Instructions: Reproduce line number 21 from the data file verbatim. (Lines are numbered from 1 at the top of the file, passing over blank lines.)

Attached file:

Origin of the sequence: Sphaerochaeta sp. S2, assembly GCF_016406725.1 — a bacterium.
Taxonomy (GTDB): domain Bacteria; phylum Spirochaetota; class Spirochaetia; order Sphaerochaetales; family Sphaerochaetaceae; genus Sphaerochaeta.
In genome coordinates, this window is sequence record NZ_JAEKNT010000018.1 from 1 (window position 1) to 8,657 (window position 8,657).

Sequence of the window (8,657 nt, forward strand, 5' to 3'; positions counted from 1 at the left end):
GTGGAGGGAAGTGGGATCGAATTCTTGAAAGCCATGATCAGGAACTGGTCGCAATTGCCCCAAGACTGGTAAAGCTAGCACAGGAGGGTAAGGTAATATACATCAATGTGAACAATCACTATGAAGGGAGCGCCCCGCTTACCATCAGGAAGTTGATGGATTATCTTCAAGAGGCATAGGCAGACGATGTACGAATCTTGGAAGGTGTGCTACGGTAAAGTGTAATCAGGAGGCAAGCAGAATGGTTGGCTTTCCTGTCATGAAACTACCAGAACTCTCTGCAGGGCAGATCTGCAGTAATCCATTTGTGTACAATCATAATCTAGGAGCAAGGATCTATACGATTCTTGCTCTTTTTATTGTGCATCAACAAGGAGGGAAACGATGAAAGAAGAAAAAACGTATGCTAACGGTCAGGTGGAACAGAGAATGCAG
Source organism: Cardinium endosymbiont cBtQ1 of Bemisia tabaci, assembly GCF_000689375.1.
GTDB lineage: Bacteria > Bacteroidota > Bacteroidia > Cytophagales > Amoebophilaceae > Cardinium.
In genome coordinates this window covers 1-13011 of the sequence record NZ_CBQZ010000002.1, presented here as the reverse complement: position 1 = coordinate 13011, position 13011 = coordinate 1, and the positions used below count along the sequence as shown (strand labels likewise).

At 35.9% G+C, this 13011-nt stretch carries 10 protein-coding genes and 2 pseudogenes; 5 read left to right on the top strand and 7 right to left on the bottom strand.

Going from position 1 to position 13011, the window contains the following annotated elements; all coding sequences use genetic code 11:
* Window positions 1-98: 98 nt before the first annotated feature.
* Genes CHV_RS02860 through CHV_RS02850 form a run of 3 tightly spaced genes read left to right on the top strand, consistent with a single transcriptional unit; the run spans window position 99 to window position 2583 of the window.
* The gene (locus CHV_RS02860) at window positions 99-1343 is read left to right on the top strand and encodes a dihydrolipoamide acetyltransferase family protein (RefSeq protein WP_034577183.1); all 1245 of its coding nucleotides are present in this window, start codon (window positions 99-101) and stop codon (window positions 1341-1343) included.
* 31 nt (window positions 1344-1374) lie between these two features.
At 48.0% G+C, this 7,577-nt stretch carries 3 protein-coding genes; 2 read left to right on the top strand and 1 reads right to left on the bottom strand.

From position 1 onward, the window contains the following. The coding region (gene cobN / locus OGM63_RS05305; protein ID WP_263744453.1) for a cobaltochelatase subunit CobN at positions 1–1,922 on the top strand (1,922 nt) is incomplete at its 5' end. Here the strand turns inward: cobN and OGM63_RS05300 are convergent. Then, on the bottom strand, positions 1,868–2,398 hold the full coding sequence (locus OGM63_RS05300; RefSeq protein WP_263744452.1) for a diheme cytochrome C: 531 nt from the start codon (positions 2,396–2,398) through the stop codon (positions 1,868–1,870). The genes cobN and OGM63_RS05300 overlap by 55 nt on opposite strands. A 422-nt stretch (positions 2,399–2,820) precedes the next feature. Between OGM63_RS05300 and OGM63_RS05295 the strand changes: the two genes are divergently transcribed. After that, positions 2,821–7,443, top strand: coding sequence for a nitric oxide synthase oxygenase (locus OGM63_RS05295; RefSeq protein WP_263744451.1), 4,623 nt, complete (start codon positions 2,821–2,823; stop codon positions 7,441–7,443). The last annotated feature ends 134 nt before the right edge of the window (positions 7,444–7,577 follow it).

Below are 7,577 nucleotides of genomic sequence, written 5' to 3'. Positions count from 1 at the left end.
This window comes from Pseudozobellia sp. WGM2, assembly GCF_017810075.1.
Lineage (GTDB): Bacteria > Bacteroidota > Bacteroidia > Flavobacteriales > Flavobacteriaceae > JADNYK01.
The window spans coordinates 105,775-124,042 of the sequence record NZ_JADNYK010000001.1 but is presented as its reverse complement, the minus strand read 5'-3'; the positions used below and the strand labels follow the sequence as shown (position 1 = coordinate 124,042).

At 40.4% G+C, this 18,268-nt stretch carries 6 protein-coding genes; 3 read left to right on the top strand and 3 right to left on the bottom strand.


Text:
At 40.4% G+C, this 18,268-nt stretch carries 6 protein-coding genes; 3 read left to right on the top strand and 3 right to left on the bottom strand.